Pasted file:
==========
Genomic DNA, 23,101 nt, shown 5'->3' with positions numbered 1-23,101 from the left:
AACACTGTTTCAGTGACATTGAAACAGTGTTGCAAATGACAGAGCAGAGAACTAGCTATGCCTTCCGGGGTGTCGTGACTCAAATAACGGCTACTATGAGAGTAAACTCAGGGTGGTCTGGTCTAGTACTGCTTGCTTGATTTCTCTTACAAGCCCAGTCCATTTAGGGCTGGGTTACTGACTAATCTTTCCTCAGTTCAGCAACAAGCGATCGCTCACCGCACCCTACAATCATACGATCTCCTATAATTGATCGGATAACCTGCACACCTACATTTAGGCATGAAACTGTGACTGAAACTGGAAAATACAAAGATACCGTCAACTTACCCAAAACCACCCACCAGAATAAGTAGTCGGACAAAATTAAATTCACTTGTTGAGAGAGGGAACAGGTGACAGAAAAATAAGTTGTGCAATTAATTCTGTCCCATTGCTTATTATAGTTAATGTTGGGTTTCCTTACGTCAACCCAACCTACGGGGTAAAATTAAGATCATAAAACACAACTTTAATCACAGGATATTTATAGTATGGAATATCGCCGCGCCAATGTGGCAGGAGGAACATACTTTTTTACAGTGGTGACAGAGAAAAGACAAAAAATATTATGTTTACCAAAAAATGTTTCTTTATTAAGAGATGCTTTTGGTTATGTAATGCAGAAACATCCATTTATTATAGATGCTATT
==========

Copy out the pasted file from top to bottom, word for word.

Genomic DNA, 23,101 nt, shown 5'->3' with positions numbered 1-23,101 from the left:
AACACTGTTTCAGTGACATTGAAACAGTGTTGCAAATGACAGAGCAGAGAACTAGCTATGCCTTCCGGGGTGTCGTGACTCAAATAACGGCTACTATGAGAGTAAACTCAGGGTGGTCTGGTCTAGTACTGCTTGCTTGATTTCTCTTACAAGCCCAGTCCATTTAGGGCTGGGTTACTGACTAATCTTTCCTCAGTTCAGCAACAAGCGATCGCTCACCGCACCCTACAATCATACGATCTCCTATAATTGATCGGATAACCTGCACACCTACATTTAGGCATGAAACTGTGACTGAAACTGGAAAATACAAAGATACCGTCAACTTACCCAAAACCACCCACCAGAATAAGTAGTCGGACAAAATTAAATTCACTTGTTGAGAGAGGGAACAGGTGACAGAAAAATAAGTTGTGCAATTAATTCTGTCCCATTGCTTATTATAGTTAATGTTGGGTTTCCTTACGTCAACCCAACCTACGGGGTAAAATTAAGATCATAAAACACAACTTTAATCACAGGATATTTATAGTATGGAATATCGCCGCGCCAATGTGGCAGGAGGAACATACTTTTTTACAGTGGTGACAGAGAAAAGACAAAAAATATTATGTTTACCAAAAAATGTTTCTTTATTAAGAGATGCTTTTGGTTATGTAATGCAGAAACATCCATTTATTATAGATGCTATT